And the atmosphere was great as well.

    So I really think it is a result of the people who make up the club, rather than the specific structure that is in place.
     
  12. stephen

    stephen Purple Belt

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    This is exactly what I was saying. I believe they are linked in that way.

    Too much etiquette puts a barrier between you and your classmates, I actually believe it's a more dangerous environment because you're encourage to see people as an 'office' rather than a person. When people are people and classmates are friends ill feelings never build up. Sometimes people don't mind putting a little hurt on that 'whatever-dan that thinks he's so good' but no one wants to see a friend injured.

    Also, I think, Cryo, that the sort of dojo you experience is the norm for the Bujinkan. (Besides, I think you've been to my teacher's dojo at least once back in the day....)
     
  13. Cryozombie

    Cryozombie Grandmaster

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    I've seen it in a few dojos, but also plenty that weren't. I dont know if we are the norm or not, lol.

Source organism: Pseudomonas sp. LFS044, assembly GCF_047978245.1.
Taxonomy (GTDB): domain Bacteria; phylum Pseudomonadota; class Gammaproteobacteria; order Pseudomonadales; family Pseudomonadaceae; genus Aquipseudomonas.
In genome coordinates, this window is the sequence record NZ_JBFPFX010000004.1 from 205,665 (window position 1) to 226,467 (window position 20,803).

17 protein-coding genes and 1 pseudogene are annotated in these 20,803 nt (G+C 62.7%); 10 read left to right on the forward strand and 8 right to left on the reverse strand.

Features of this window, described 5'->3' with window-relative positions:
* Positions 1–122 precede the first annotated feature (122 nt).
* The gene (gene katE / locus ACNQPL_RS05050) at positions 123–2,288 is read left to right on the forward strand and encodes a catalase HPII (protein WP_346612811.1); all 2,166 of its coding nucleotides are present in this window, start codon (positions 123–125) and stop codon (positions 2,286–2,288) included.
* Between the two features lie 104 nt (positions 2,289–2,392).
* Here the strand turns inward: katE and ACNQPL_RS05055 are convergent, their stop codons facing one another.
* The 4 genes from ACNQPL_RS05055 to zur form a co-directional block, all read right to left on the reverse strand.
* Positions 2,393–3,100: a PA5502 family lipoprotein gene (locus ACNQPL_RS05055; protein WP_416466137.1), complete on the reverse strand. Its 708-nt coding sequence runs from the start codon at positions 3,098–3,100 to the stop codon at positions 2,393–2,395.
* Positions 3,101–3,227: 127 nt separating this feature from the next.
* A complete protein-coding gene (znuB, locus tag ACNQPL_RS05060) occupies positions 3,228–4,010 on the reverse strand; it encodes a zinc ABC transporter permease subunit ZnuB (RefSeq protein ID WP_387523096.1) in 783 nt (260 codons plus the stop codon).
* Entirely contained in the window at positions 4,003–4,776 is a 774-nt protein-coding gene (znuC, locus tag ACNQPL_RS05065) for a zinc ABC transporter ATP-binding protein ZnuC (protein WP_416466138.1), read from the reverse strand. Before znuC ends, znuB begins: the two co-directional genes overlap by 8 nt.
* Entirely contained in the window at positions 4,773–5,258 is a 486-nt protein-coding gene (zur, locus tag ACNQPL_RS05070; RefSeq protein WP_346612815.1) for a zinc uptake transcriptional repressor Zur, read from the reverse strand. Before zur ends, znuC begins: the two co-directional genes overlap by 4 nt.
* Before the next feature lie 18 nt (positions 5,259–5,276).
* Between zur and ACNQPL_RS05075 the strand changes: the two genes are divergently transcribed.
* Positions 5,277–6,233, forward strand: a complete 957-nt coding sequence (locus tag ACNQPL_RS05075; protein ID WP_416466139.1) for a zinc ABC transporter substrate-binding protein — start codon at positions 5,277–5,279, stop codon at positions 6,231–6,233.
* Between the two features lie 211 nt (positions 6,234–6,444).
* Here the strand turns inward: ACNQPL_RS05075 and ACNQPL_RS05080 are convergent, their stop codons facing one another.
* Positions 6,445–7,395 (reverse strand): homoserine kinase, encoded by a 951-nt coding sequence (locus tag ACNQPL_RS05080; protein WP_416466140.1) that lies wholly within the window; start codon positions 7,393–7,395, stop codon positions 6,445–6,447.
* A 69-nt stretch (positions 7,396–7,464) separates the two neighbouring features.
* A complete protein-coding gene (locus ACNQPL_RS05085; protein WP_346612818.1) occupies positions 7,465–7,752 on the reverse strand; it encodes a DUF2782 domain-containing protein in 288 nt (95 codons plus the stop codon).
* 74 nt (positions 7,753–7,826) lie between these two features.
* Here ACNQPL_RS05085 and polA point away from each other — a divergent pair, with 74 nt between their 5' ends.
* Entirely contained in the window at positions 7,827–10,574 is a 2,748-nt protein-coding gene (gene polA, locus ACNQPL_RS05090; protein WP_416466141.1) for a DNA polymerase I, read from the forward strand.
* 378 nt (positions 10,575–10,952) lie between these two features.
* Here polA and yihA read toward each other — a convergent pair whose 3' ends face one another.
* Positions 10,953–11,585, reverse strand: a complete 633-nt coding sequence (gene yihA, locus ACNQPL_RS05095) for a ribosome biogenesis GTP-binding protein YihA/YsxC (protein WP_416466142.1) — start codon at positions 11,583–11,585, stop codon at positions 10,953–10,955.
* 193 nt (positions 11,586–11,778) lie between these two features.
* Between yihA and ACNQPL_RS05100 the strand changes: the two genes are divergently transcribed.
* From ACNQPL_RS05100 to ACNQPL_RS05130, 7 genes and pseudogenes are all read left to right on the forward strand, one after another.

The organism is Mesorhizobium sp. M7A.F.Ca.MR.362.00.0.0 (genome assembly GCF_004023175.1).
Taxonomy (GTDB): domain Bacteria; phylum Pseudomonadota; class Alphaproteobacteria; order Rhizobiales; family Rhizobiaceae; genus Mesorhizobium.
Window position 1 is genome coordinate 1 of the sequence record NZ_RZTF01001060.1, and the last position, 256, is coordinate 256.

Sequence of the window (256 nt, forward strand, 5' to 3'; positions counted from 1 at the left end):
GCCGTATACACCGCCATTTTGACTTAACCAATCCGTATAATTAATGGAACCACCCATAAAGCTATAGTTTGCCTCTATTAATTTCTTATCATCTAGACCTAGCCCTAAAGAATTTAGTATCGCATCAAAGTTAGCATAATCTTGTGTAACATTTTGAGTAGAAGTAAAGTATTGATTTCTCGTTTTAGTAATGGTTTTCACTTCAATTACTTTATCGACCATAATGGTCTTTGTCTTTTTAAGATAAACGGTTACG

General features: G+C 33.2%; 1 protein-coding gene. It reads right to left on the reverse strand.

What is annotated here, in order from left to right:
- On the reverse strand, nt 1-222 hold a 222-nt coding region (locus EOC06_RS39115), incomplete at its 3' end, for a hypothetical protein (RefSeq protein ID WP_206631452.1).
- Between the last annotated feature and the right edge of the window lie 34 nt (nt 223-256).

And I may have, who is your teacher if you don't mind me asking?
     
  14. waystland

    waystland White Belt

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    you would seriously hurt each other, i asked the question to my Sensei he took a Blackbelt student who is very flexible and takes allot of pain as an uki "cant remember the spelling" if our Sensei finished the last 10% of the moves the BB would have been in a wheelchair. He took the hits and locks but just a bit more it would have been game over, me being new and do a move without knowing how "the other person feels" to is hard, i hut my classmate because i did not let go of a lock and took him down..... i was VARY SORRY and felt bad :(